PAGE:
169 Riverside Drive, Binghamton, NY 13905
Lourdes and Positron Imaging of the Southern Tier are pleased to add a powerful resource to the cancer-fighting tools of the Lourdes Regional Cancer Center. The cutting-edge advances offered by our PET scanner means that one of the latest advances in oncology diagnosis is now available in our community.
What is PET?
PET (Positron Emission Tomography) is a powerful diagnostic tool that, in many cases, renders answers that no other imaging tests can provide. This noninvasive procedure helps physicians in their diagnosis and treatment of certain diseases. Biochemical changes are detected by a PET scan after a compound that contains radioactive molecules, bound to a sugar-like substance, is injected into the body. These molecules provide the tracers that allow the measurement of metabolic activity within the body. A computer records this information and converts it into pictures for diagnostic purposes.
Most common application of PET is in the field of Oncology.
Oncology (cancer) is the most important application of PET and provides vital diagnostic information that can alter the course of cancer treatment and sometimes help in avoiding unwarranted surgery. PET provides critical information about whether a tumor is malignant or not; the extent of cancer; whether it has spread to other organs or not; monitoring of cancer recurrences; and monitoring the effectiveness of chemotherapy or radiotherapy. PET works with Lourdes CT Simulator to permit more precise treatments.
What are the benefits of PET for patients?
- Detailed diagnostic information, not available from other tests (like CT, MRI)
- Shorter time for definitive diagnosis
- Earlier detection of disease with fewer invasive diagnostic procedures
- Precise staging of the disease and better monitoring of cancer recurrences
- More effective tracking of the results of chemotherapy
- May avoid some surgical intervention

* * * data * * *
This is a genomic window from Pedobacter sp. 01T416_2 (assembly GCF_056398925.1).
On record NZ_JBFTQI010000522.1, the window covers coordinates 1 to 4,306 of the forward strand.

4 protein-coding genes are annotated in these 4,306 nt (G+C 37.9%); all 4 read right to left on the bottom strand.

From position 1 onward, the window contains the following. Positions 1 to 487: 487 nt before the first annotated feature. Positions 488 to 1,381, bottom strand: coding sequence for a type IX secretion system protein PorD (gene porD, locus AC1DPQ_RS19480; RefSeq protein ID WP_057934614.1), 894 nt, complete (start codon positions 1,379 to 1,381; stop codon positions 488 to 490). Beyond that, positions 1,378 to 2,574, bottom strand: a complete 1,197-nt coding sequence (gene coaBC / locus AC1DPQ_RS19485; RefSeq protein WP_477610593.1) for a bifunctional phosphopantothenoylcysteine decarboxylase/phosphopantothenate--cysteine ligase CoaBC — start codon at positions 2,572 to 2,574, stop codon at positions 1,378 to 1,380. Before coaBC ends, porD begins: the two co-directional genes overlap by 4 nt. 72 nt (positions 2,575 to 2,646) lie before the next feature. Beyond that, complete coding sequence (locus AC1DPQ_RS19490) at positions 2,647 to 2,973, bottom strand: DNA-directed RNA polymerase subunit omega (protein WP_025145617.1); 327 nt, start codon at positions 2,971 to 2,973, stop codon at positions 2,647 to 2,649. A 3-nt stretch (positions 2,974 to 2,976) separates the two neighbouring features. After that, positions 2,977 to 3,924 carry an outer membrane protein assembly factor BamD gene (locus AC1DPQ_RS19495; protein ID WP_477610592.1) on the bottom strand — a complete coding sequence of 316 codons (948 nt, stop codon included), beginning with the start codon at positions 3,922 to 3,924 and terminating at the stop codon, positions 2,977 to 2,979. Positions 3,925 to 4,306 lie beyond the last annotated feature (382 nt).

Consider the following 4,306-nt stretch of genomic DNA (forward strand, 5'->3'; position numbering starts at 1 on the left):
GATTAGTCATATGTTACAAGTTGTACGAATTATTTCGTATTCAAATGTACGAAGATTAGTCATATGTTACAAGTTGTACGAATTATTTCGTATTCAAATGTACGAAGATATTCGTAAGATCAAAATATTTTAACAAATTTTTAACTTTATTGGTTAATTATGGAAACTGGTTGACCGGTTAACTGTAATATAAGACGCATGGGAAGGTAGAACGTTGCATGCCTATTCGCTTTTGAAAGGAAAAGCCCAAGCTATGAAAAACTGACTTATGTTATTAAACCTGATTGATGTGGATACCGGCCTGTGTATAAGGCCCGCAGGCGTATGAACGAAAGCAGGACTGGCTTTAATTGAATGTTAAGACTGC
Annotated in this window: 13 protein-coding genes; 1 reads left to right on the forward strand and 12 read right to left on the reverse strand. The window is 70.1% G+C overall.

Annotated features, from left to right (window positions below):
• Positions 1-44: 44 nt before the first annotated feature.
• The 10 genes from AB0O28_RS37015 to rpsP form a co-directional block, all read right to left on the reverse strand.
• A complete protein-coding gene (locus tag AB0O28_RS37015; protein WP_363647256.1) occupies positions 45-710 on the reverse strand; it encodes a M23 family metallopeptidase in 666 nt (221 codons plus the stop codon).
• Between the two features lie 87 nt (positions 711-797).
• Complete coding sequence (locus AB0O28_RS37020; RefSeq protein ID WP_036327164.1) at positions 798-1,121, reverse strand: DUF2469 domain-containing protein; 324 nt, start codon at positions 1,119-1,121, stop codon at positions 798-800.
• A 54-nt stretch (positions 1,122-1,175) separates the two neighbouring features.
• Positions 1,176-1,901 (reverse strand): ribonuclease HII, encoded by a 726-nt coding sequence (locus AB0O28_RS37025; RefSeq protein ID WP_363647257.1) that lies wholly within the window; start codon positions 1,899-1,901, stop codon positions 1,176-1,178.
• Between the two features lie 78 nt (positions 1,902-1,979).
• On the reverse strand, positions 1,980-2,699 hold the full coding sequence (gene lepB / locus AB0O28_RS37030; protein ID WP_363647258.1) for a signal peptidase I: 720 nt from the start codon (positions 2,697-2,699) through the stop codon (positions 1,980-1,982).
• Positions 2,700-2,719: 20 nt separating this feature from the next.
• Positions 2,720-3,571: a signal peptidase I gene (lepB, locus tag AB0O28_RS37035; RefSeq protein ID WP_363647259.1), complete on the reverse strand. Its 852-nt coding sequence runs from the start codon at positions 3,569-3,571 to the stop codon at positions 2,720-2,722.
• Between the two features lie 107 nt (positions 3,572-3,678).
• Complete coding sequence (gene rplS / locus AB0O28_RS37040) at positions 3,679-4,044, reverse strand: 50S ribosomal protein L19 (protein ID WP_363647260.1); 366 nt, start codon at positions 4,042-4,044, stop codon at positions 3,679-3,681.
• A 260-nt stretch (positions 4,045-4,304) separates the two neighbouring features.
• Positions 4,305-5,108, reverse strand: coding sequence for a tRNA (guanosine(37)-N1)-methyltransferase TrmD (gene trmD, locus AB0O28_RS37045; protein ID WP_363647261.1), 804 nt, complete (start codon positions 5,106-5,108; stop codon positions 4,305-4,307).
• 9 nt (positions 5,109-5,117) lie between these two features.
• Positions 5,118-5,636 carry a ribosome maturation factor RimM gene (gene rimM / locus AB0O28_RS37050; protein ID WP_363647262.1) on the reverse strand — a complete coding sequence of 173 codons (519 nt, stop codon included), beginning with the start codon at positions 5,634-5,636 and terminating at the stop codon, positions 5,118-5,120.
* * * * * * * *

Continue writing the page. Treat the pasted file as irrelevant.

- Can contribute to lowering the overall cost of care
Frequently Asked Questions:
Q. How long does it take and does it hurt?
A. In most cases you will be on the scanner table for about an hour. However, you could be in the department for up to three hours. The scan itself causes no pain. An IV line may be started in your hand or arm in order to infuse the radioactive labeled glucose.
Q. What is being injected for the scan?
A. A very small amount of radioactive labeled glucose (FDG) is infused. The amount of radiation you will receive is about the same as any other radiology procedure (CT scans or Nuclear Medicine procedures). You should not feel any side effects from the material. Most of the radioactivity will be gone by the time you leave the department.
Q. How do I prepare for the exam?
A. Eating & Medication: On the day of your exam, you should have no food for 6 hours prior to your appointment. If your schedule allows, you may eat a light breakfast. For example, 2 eggs with cheese and meat (no bread, jam/jelly, honey, fruit, fruit juice, cereal, coffee, or tea), and water only with breakfast. For the remainder of the day, you may drink only water (please remember that you will be undergoing a one hour long scan, so do not drink gallons of water. A few glasses throughout the day is fine). Please do not chew gum on the day of your exam until the scan is complete. You may take any medications prescribed by your physician.
If you are a diabetic patient, you should eat small protein only meals (i.e., meat, fish, or chicken) as needed to control your blood sugar. You should adhere to your normal insulin schedule or modify it only under your physician's supervision.
Claustrophobic: Most claustrophobic patients are able to tolerate our PET/CT due to the unique design of the "open Gantry" and shorter scan duration. Patients that are claustrophobic are encouraged to ask their physician for a mild sedative to aid them and increase their comfort level.
Activity during the scan: You should not sleep during a brain scan because sleep changes the way your brain works. If you are having a whole body scan which does not include a brain scan, you can sleep. During the scan, we ask that you are in a quiet, resting state. It is extremely important that you lie still throughout the scan.
Q. What will happen after the scan?
A. It is important that you drink as much as possible for the rest of the day and empty your bladder as often as possible. This will result in a more rapid clearance of radioactivity from your body. You can drive and resume normal activities immediately after leaving the department, unless you have received sedation.
Q. When will I get the results?
A. The final results will be given to your referring physician as soon as the images are analyzed, usually within one working day.
Q. Will my insurance cover PET?
A. Most insurance companies reimburse for PET procedures. It is important to contact our office regarding coverage. We should be able to assist you with pre-authorizations or other specific insurance company requirements.
In the rare instances that medical insurance does not include PET coverage, our policy is to work with you so that no person for whom a PET would be a critical diagnostic or treatment related tool is denied access to this technology.
For more information call Positron Imaging of the Southern Tier at 607-729-9821.